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Regional conflicts in Central Asia: issues of identity and EU experience

06.04.2018

“For me, the term Central Asian region comes from the outside. In particular, Europeans see the post-Soviet republics as a single region. However, the Central Asian countries do not perceive themselves necessarily as part of a single or integral region” suggests Professor Dr. Thorsten Bonacker in an interview to CABAR.asia.

CABAR.asia: Would it be appropriate to say that from the conflict studies point of view, Central Asia is considered a highly conflict-prone region, and if this is the case, what are the reasons?

Thorsten Bonacker: To begin with, I would like to say that Central Asia is not considered a highly conflict-prone region. If we consider various ratings and studies, then it can be argued that the conflict potential of the region is not very high, because existing conflicts remain at the latent or the minimum level of the violence threshold. If we talk about the post-Soviet period, then we can say that, in addition to the civil war in Tajikistan, there was no major violent conflict in the region. Even taking into account ethnic clashes in the Ferghana Valley, one can say that the region is not very stressed and these conflicts do not have the potential for large-scale violence. Yet this does not deny the fact that there are numerous contradictions, disagreements and clashes of interests in the region.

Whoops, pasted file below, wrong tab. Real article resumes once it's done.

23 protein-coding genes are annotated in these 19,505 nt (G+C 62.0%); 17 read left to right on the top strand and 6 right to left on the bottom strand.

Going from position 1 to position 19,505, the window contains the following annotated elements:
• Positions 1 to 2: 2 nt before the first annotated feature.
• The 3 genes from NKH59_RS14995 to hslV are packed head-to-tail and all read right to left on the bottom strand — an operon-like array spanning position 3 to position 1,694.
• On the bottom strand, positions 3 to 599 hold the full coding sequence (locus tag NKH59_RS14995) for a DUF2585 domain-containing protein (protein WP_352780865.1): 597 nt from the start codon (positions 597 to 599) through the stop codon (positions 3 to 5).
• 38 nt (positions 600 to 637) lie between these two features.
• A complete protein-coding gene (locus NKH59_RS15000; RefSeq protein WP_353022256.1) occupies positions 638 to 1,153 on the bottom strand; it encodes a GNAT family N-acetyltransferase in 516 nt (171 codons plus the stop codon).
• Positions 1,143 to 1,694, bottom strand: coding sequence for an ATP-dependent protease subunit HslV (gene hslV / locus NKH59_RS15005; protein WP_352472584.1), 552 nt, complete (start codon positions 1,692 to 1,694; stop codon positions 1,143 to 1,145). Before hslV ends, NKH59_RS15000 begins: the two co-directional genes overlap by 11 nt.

CABAR.asia: Which conflicts in Central Asia, in your opinion, will remain relevant in the long run, and which ones will be resolved?

Thorsten Bonacker: Recently, the focus of conflict studies has been directed to the sphere of water and energy issues, which could be explained by the region’s specific geographical location.

On the one hand, some of the region’s states are dependent on energy recourses, while on the other there are those that possess and import energy resources. Naturally, these conflicts can be managed as states can identify mutual interests in negotiations. However, due to the geographical conditions, a certain conflict potential will remain. This is why joint institutions and an atmosphere of mutual trust is crucial in order to avoid an escalation.

At the same time, the second big topic is regional relations, first of all, with Russia and China. This is an area for potential conflicts that will affect the region

What is important here is that, at the moment, Chinese foreign policy in Central Asia does not seem to be directed against Russia. Rather, it seems more likely Moscow and Beijing cooperate in implementing their policies. In my opinion, there is no threat of escalation in these relations, but they still have a conflict potential. And of course, projects like the New Silk Road affects the interests of Western powers in the region.